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Taking a Punch

William Ehart

BOXER MIKE TYSON observed, shortly before he bit Evander Holyfield’s ear, that, “Everyone has a plan until they get punched in the mouth.”

Well, the bond market has me black and blue and gnashing my teeth. Have Treasury bonds lost their diversifying power in these inflationary times? For decades, they’d mostly held their ground or gained during stock market routs. Not this year.

My longstanding plan has been to invest in conventional short- and intermediate-term Treasury funds to cushion volatility and as a source of money to add to my stock funds when the market tanks. But this year through May 6, with the S&P 500 index down 14% from its record high, the Fidelity Intermediate Treasury Bond Index Fund that I had in my IRA is off 10%.

That’s a worse return than some high-yield junk bond funds. What to do? I’m still working, so I don’t need income from my bond holdings. Some might say to hunker down in conventional high-quality, short-term bond funds and call it a day. Instead, I’ve researched some alternatives with even less interest-rate risk and decided to diversify widely, so I have a little bet on almost everything.

Maybe I’m nuts, but I now own a ton of fixed-income positions spread over various retirement accounts, a taxable investment account and a separate account for my emergency savings. The complexity doesn’t bother me too much. But the idea of having at least some investments that are bucking the bond bloodbath really appeals to me.

I recently started using a spreadsheet to look at all the fixed-income exposure in my portfolio and emergency savings. In the spreadsheet, I include both the bond funds I’ve purchased and the fixed-income portion of my large balanced fund holdings. For purposes of this analysis, I considered my balanced funds’ bond holdings to be similar to a total bond market index fund.

The exercise clearly showed that, despite my focus on shorter-maturity Treasurys when buying bond funds, I still had a lot of exposure to intermediate and longer-term bonds, including corporates. These higher-volatility bond holdings came compliments of the balanced funds I own. I also realized that I lacked certain niche bond funds and securities that can fare well in an inflationary environment, including some specifically designed to limit the risk of rising rates.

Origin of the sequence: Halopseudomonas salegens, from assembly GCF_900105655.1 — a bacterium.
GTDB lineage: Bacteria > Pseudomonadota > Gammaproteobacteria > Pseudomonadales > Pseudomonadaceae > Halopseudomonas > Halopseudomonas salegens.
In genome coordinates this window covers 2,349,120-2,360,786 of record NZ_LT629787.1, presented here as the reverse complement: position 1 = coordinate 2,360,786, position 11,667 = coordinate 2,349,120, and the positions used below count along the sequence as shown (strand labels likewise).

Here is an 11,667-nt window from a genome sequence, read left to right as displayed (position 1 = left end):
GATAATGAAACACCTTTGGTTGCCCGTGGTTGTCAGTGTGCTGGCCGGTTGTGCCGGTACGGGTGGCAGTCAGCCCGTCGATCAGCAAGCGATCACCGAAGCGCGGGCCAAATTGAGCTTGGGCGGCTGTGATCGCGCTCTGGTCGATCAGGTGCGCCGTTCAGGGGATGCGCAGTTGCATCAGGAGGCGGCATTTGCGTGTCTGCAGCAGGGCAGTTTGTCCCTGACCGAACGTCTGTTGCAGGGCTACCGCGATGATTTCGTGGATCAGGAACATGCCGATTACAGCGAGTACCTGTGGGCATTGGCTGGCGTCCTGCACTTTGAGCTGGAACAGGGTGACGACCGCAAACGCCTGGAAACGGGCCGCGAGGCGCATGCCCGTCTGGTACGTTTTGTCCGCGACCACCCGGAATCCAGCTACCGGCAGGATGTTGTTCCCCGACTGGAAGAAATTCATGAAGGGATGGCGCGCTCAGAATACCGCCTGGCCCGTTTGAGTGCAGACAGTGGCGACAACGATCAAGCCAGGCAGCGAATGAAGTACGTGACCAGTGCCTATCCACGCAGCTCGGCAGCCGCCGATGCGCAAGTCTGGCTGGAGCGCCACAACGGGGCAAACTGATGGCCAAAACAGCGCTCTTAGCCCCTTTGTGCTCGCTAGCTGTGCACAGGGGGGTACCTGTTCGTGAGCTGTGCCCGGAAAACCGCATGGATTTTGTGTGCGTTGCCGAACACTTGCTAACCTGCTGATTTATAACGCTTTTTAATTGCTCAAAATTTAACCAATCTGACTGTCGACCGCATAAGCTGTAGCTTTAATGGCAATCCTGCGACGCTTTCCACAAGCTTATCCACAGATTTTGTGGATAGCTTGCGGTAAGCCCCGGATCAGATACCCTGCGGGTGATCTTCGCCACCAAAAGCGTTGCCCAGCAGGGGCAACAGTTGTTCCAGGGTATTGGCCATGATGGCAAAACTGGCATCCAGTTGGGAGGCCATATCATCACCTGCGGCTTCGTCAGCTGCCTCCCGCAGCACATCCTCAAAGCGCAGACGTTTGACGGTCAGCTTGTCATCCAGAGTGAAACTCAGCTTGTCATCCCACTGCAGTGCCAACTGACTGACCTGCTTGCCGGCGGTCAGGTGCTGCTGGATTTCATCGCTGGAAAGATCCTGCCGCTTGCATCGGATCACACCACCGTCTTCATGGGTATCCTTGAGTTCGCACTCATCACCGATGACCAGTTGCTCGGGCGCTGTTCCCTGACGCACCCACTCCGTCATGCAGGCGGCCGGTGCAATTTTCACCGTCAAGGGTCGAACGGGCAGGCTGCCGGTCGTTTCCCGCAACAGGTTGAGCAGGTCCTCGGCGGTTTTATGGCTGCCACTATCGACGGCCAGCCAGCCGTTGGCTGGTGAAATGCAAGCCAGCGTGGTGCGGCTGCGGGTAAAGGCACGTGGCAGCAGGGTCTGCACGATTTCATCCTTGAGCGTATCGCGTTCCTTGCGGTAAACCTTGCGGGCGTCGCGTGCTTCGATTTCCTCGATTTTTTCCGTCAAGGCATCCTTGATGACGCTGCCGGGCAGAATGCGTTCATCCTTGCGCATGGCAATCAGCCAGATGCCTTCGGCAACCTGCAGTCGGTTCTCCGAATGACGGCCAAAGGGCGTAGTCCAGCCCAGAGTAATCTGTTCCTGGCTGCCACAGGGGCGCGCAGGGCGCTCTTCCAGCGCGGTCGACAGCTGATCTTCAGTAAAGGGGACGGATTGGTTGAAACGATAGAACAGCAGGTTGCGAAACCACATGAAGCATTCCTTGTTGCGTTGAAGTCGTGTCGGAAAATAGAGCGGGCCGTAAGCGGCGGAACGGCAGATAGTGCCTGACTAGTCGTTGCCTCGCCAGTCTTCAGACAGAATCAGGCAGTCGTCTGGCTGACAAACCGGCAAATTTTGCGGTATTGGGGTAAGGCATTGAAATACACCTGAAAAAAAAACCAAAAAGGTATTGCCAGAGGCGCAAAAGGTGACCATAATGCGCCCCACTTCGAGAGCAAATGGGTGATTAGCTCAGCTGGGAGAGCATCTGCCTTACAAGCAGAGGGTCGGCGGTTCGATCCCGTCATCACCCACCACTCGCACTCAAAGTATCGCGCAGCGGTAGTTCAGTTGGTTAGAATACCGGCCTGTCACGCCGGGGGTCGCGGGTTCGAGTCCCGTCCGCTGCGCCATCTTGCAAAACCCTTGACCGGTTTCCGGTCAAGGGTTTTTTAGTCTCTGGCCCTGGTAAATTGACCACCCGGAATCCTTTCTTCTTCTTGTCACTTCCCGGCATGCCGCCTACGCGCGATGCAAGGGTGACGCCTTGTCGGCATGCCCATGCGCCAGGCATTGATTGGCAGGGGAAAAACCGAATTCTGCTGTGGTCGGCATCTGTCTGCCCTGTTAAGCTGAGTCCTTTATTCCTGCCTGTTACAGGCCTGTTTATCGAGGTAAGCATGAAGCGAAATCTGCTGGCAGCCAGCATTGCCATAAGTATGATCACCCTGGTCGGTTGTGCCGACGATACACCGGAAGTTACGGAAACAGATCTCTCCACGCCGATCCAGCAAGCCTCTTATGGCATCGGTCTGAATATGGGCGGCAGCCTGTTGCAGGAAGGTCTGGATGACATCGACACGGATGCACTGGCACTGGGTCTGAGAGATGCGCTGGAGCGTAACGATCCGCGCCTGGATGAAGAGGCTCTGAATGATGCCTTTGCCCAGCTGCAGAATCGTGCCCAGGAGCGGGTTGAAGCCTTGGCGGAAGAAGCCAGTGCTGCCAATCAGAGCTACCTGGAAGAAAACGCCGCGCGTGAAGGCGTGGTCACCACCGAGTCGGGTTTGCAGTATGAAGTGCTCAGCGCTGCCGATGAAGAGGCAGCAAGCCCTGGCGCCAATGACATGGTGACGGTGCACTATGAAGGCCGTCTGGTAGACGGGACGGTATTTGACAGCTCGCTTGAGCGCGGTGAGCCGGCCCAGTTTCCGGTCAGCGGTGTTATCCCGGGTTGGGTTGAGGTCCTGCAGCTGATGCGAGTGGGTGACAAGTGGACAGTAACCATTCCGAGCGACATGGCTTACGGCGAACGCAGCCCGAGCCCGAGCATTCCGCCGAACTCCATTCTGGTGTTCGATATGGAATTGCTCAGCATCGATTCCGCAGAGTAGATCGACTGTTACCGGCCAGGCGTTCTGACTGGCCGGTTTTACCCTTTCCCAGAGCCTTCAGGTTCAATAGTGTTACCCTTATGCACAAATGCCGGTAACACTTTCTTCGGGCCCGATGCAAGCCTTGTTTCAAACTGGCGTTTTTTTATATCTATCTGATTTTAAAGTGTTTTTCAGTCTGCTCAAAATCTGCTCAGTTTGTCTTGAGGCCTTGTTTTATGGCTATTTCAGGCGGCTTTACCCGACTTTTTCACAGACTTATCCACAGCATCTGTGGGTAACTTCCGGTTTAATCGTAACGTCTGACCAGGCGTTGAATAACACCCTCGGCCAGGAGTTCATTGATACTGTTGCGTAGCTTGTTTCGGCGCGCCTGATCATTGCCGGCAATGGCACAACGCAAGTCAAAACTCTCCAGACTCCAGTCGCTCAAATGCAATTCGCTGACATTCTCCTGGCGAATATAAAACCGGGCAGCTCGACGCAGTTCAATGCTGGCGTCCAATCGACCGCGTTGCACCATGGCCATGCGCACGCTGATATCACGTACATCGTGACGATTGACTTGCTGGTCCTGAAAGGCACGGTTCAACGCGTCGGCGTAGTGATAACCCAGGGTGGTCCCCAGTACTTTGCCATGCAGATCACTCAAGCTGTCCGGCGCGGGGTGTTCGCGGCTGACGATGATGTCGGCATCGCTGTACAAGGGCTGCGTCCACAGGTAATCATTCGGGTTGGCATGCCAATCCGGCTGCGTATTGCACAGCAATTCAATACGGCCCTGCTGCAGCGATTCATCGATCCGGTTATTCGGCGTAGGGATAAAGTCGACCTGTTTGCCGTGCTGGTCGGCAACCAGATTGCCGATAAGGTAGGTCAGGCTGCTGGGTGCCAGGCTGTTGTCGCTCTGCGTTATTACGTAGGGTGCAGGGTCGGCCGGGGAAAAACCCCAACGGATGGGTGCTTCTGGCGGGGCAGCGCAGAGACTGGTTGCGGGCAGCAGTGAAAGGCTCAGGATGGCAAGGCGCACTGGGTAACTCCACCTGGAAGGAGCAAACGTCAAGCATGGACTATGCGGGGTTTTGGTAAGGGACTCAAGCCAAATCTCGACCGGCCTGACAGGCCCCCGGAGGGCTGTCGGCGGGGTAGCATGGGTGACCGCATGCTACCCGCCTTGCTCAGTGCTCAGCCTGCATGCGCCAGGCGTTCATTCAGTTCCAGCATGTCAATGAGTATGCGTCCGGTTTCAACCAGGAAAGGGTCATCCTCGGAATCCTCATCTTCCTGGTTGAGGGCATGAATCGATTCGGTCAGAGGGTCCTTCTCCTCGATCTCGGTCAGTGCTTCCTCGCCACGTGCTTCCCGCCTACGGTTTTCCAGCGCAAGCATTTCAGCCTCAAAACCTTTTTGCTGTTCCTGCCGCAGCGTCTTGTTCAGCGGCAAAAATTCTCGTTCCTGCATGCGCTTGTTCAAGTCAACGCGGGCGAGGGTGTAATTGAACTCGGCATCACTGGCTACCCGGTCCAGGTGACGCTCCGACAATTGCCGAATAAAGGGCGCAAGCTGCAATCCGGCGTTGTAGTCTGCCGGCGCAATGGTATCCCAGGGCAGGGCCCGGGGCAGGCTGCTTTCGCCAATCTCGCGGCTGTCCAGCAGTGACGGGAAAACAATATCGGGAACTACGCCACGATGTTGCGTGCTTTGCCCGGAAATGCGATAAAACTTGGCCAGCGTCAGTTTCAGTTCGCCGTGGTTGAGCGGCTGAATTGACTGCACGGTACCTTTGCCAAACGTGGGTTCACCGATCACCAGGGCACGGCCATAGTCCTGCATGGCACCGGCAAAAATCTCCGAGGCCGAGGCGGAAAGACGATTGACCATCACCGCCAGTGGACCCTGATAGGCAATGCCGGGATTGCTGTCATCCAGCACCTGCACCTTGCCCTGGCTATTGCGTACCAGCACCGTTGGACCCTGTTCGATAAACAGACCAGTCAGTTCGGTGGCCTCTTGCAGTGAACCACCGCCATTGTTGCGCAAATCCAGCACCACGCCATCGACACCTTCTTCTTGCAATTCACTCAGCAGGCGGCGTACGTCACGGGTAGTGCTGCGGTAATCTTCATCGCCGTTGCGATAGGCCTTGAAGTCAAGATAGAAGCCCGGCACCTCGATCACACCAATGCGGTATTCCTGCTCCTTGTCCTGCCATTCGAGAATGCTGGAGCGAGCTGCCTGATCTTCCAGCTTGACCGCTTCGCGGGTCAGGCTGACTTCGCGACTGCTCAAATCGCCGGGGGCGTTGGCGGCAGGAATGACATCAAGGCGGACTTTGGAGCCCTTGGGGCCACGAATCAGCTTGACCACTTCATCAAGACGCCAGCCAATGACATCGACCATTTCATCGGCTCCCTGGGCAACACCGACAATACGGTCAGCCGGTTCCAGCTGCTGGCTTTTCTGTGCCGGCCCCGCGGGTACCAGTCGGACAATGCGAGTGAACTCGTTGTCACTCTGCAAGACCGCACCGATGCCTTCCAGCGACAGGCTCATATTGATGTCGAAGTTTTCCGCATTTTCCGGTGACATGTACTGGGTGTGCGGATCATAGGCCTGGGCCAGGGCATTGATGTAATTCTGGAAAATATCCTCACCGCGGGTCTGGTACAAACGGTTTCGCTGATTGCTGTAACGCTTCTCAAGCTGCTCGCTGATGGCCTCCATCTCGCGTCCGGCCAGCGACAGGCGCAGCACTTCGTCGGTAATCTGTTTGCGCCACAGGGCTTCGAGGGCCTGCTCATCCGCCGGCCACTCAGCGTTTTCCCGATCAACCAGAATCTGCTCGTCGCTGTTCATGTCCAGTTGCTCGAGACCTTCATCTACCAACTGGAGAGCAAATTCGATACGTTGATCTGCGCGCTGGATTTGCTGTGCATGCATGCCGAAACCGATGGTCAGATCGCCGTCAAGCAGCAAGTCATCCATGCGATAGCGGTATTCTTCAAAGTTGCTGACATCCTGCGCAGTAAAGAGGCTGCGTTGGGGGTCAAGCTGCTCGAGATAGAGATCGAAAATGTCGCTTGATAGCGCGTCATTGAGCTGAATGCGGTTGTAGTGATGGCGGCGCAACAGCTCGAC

Result? I’ve embarked on a somewhat unconventional strategy. In my portfolio and my emergency fund I have—or will soon have—a finger in these different bond-market pots:

  • Series I savings bonds issued by the U.S. Treasury. I bonds have a periodic inflation adjustment built into their yields. I learned a lot about them from HumbleDollar contributor John Lim. For those who buy during the six months starting May, the yield for the first six months will be an annualized 9.6%, plus the principal value is guaranteed by Uncle Sam.
  • A floating-rate Treasury fund from WisdomTree, whose yield will rise and fall with prevailing interest rates. It’ll be a good bet only if rates keep rising.
  • A bond ladder built with iShares defined-maturity ETFs. The iShares website has a handy “estimated net acquisition yield” calculator to give you an idea, depending on your purchase price, of a fund’s return if it’s held to maturity. There’s little principal risk with the Treasury versions of these funds if they’re held to maturity—for instance, through December 2022, 2023 and so on. The corporate funds, however, carry some credit risk.

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  • A conventional, actively managed Fidelity short-term bond fund in my 401(k), one of the few fixed-income fund choices that my 401(k) offers. This is a little redundant and probably the first fund I’d sell to take advantage of further weakness in stocks. But for now, I want a bond fund in my 401(k). Its share price fluctuates modestly with interest rate changes and the fund comes with some credit risk.
  • A conventional short-term Treasury ETF, perhaps from Vanguard, in my IRA. It’ll fluctuate a little with interest rates but there’s no credit risk.